6. I got figs this year too - three of them. I'm pretty excited about the new additions. By the way, I have an Italian friend who joined the seminary many, many years ago while a young man in Italy. He told me that when figs were in season, that's what they had for breakfast - ripe figs, and bread, but unlike the man in your story, they also had a little olive oil on the bread. He described those meals rapturously.

  7. All I can say is, "Yum, figs!"

  8. I can grow figs in Massachusetts? Dang I have to get a fig tree for the new house. Are figs self fertile or do you need two figs?

  9. Daphne, I believe they are self fertile. They are borderline hardy in our climate (odds are better when wrapped in burlap and straw during the winter months) but I will grow mine in pots and overwinter them in the garage. I guess they need zero light when they are dormant.

  10. Thomas, your adventures in gardening read to me like the Chronicles of Narnia! Thank you for telling this one, I love the adventure from the Zoo to the city farm and can so imagine the whole day...

    take care,


  11. I am not a religious man, but the below quote from the old testament sticks out in my mind whenever the subject of Fig Tree's is brought up:
    “And every man, beneath his vine and fig tree, shall live in peace and unafraid.”

    Congrats on the new purchase, here's hoping there will be many years of bountiful harvests!

  12. Wow...I wonder if Joe delivers to California?
    ...and I wonder how happy the figs would be in our winter snow.I guess I could try one in a pot, and move it in during winter.

  13. Good luck with the new plants and happy fruiting! The part of Vancouver I'm in has a high Italian population and they're are figs and grape vines everywhere. Some are 5m tall or so. They look really odd when they're older. They already have young figs! I'm going to try ficus auriculata (strawberry fig) here when I actually have a property. Huge leaves!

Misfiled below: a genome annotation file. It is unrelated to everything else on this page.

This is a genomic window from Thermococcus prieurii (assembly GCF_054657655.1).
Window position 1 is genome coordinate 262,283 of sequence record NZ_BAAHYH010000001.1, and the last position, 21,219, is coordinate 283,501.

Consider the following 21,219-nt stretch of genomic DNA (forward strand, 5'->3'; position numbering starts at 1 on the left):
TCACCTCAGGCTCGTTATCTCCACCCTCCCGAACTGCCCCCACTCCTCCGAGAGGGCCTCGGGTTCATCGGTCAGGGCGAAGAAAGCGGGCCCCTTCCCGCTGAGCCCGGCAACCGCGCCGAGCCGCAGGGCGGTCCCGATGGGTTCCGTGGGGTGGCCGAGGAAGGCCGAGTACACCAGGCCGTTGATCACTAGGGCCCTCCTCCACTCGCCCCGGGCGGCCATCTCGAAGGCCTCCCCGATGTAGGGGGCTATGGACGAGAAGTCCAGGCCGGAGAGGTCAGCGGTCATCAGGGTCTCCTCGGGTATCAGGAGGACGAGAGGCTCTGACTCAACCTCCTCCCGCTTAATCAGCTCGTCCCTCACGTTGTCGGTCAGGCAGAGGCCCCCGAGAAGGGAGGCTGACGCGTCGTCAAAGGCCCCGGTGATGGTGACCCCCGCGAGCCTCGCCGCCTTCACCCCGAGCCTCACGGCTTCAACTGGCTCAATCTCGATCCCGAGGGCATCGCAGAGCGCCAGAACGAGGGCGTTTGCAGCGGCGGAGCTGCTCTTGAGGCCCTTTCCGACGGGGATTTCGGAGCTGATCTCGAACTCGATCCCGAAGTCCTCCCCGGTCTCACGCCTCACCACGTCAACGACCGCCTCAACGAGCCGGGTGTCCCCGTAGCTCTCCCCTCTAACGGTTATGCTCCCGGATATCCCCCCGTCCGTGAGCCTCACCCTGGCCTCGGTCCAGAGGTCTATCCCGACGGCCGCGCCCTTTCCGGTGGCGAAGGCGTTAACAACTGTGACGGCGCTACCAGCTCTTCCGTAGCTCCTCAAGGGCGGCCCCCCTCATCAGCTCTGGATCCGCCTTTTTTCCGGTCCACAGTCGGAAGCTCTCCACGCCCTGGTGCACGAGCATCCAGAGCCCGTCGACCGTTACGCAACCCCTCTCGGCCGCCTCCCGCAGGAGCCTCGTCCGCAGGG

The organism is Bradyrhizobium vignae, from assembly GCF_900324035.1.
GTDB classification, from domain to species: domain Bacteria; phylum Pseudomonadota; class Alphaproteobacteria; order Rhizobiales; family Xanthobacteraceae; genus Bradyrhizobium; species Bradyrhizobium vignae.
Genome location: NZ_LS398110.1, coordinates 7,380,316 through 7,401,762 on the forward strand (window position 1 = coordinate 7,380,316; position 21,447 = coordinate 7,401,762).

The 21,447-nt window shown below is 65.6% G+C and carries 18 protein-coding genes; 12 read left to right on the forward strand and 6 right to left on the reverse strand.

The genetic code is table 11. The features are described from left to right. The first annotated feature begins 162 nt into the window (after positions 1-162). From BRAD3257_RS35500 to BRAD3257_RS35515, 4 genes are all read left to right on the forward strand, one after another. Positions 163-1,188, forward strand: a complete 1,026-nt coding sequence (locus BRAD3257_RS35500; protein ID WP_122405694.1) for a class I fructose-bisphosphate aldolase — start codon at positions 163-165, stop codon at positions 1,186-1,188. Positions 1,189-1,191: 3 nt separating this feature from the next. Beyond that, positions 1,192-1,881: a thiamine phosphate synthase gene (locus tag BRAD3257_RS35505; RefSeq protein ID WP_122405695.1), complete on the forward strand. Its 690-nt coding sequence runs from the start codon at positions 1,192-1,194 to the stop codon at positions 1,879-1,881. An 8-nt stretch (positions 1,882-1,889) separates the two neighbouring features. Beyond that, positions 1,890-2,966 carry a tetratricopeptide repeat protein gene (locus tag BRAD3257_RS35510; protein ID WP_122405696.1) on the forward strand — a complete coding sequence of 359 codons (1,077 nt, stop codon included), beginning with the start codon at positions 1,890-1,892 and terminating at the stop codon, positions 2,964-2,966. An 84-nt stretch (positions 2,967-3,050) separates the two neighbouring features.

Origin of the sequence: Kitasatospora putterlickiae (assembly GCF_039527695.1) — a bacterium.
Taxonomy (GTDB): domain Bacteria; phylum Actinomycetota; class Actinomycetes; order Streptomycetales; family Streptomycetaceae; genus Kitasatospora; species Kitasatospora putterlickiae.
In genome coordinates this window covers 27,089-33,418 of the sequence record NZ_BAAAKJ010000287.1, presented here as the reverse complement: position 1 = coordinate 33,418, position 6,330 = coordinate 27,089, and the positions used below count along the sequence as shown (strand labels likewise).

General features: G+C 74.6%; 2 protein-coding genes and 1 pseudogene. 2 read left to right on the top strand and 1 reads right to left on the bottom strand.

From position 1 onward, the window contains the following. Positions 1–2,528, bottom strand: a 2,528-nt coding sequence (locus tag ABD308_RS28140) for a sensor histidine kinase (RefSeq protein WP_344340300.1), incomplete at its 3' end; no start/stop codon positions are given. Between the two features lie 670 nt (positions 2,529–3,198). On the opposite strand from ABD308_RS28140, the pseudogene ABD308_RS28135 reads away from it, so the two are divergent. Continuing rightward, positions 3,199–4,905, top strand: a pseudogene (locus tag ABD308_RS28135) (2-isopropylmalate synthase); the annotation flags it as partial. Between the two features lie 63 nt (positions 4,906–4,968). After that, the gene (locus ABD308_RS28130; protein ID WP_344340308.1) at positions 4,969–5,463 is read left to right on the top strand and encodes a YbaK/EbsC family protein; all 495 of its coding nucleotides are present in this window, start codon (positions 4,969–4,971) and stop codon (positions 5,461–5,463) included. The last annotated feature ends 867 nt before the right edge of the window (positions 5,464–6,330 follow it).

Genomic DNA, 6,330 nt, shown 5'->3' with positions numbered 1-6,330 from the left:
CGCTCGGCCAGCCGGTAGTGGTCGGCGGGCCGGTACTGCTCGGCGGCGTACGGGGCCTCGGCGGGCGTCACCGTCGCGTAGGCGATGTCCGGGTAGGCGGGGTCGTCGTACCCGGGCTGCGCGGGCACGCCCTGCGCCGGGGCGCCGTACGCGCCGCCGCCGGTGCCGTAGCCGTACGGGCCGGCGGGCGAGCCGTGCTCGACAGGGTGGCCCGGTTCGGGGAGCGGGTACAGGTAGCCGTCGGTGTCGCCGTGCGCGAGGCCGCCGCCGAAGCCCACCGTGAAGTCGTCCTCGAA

14. Thomas, how exciting! and what a wonderful story attached to his product. ;)

    PS. I read your message intended for my post, but as I selected 'publish', it went into cyberspace, along with several others. Blogger seems to be having issues. Thanks for the compliment, but you are the one with the green fingers. ;)

  15. I am so glad that you can grow fig trees in your state! There is indeed something mystical and infinite about a fig tree. We use to climb on them as kids to the horror of the adults in the family, who thought fig tree branches can break too easily under the weight of a child. They'd rather have "boring" grown-up lunch under the stately trees.

    My favorite variety is the Mission fig. I'll look up Joe's site and see if I can find new varieties to explore. Thanks for the pointer.

  16. Exciting! Mine is a bit slow to start after its root pruning. Joe thought mine might be a black Triana...

  17. As you may assume...I love figs! I hadn't tasted one until I was about 25 years old when my grandmother came to my little ramshackle apartment in the country adn exclaimed, "Oh! You have a fig tree!" And I said, "Where?!" It was right in front of my door. I had no idea! Anyway...congrats on being a fig owner. They're gorgeous...and delicious. And "fist sized"? I've never seen one that big!

  18. Hi Thomas, I'm growing figs on the opposite coast, but about your same parallel. Thanks so much for Joe's info. I can see I need some more fig trees--namely Joe's varieties.

    Two of my favorites I grow are Negronne
    and Peter's Honey fig
    (which sounds very much like one of Joe's).

    Love your blog; I look forward to reading more.

  19. I had NO idea that fig existed that could be grown up here! What a shock- and what a treat! I hope they bear well. My parents have a fig tree in their garden in Alabama, and eating fresh figs is, in fact, paradiso!

  20. I've been on the lookout for a fig tree. Marie sent me this link she said you had a fig tree too. How are the figs? Have you harvested any this year? Are they sweet?

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  26. DO you have any of the Black triana cuttings available?